USW-sponsored New Welsh Writing Awards winner announced

Mandy Sutter, from Ilkley won the top prize at the 2016 Welsh Writing Awards. Neil Gibson

Mandy Sutter, from Ilkley, won the top prize at the 2016 New Welsh Writing Awards 

New Welsh Review, in association with the University of South Wales and CADCentre, announced the winner of the New Welsh Writing Awards 2016: University of South Wales Prize for Travel Writing at a ceremony at the Royal Welsh College of Music & Drama in Cardiff on Thursday 7 July.

The Prize celebrates the best short form travel writing from emerging and established writers based in the UK and Ireland. The judges are New Welsh Review editor Gwen Davies and award winning travel writer Rory MacLean.

Mandy Sutter from Ilkley won the top prize for her re-telling of her mother’s story of growing up in mid 1960s white Nigeria through her own eyes, ‘Bush Meat: As My Mother Told Me’. She was given a cheque for £1,000 by judge Rory MacLean and her winning entry will be published by New Welsh Review on their New Welsh Rarebyte imprint this autumn and will also receive a positive critique by leading literary agent Cathryn Summerhayes at WME.

NWR editor and Prize judge Gwen Davies said ‘Travel writing creates bridges of understanding across physical and imaginative borders, between our own and 'other' cultures as well as between the past and the present. Mandy Sutter's Nigeria rises like a mirage from her story as a child there in the mid 1960s; her use of fiction techniques such as empathy and multiple viewpoints, especially her mother's adult experience as an ex-pat negotiating her own family's conforming views of race and class, create a complete arc of innovative concision.’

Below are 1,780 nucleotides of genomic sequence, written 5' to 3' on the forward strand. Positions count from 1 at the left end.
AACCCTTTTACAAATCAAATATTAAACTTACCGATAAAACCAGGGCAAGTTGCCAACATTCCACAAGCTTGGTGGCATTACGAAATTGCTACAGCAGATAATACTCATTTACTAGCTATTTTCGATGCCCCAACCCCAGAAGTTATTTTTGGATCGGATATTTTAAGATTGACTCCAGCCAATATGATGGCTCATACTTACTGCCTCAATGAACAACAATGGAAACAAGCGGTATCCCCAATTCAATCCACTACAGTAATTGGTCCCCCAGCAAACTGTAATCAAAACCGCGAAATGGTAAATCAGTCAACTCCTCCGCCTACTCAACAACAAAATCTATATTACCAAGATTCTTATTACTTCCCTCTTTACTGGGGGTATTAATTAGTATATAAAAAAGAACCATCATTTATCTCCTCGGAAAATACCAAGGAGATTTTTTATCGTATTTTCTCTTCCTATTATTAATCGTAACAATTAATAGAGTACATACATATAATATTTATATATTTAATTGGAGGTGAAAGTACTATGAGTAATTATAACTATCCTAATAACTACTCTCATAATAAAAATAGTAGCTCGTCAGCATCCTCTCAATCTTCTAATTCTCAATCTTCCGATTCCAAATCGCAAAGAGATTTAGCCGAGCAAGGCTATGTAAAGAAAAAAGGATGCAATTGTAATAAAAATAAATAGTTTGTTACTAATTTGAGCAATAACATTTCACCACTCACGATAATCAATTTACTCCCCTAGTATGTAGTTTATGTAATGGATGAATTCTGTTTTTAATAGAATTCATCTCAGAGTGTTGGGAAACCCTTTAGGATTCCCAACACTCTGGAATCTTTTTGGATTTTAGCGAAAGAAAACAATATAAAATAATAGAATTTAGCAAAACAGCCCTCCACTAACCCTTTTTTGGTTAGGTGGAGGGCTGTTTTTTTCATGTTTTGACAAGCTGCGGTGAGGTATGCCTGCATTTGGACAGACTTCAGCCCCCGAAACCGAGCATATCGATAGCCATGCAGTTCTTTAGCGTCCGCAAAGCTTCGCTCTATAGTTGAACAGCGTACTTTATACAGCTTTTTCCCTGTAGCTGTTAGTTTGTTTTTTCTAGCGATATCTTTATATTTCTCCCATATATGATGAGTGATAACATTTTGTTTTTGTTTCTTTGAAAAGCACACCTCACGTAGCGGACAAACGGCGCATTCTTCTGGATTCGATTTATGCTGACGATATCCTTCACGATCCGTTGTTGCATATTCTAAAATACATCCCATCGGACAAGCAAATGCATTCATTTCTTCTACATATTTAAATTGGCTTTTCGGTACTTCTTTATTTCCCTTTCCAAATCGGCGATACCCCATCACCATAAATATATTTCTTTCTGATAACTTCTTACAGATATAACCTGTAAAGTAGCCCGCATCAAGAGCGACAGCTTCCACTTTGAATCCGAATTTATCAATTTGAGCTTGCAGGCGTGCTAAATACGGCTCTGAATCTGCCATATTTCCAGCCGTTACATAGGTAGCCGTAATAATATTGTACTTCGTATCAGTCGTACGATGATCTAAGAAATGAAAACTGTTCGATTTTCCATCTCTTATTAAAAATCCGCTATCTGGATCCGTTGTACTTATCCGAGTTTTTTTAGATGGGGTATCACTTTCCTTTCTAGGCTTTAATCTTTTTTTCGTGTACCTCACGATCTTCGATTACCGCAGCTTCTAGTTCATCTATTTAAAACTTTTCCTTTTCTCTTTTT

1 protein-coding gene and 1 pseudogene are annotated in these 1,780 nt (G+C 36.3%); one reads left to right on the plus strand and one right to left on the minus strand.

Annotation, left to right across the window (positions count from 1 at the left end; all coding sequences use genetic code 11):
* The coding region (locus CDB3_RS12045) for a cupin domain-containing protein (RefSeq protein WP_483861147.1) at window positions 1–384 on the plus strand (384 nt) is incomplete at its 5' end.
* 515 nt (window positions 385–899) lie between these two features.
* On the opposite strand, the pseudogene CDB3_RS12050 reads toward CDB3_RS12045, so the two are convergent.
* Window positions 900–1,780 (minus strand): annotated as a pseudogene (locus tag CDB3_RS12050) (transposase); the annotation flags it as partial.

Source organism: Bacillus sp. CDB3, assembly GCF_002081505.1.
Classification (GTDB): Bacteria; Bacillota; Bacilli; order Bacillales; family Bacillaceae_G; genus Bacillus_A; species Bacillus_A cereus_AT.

Co-judge Rory MacLean said ‘Mandy Sutter's 'Bush Meat' triumphs, in its lean prose and true dialogue, in its disarming humour, in its evocation of a family divided by sexism and racism in 1960s white Nigeria. In her story, Mandy stitches together the threads of memory to create a moving tapestry of lost life, building bridges of understanding across time and place, enhancing literature's ever-changing, ever-supple genre.’

Mandy Sutter grew up in Kent but now lives in Ilkley with her partner and a large black dog called Fable. She has co-written two books about the lives of Somali women, published in 2006 and 2007, and her first novel Stretching It was published in 2013. She has also published three poetry pamphlets with independent presses. 

Second prize was awarded to Cardiff University PhD student Nathan Llewelyn Munday for his piece ‘Seven Days, A Pyrenean Trek’ that uses European creation myths to map the highs and lows of the grand narrative. A deceptively simple hike with his father becomes a timeless, scholarly, rich, human, engaging and heartfelt Odyssey. Nathan wins a weeklong residential course of his choice at Tŷ Newydd Writing Centre in Gwynedd, north Wales.

Third prize went to travel writer John Harrison for his piece ‘The Rains of Titikaka’ that tracks the rise and fall of the pre-Columbian city of Tiwanaku in Bolivia, highest city in the ancient world and the hub of a trading empire stretching from Chile to Peru. John wins a weekend stay at Gladstone’s Library in Flintshire, north Wales.

All three entries will be published in extract form in the autumn edition of New Welsh Reader (112) on 1 September and all three winners will also receive a one-year subscription to the magazine.

New Welsh Review also announced the winner of their Best Travel Book Poll at the event, Losing Israel by Jasmine Donahaye (Seren), a moving and honest account of the author’s relationship with Israel, which spans travel writing, nature writing and memoir. Voted for by the public, Losing Israel was the overwhelming winner from a shortlist of three titles that comprised Wildwood: A Journey through Trees by Roger Deakin (Penguin) and A Time of Gifts by Patrick Leigh Fermor (John Murray). Losing Israel has also been shortlisted for the Wales Book of the Year 2016. 

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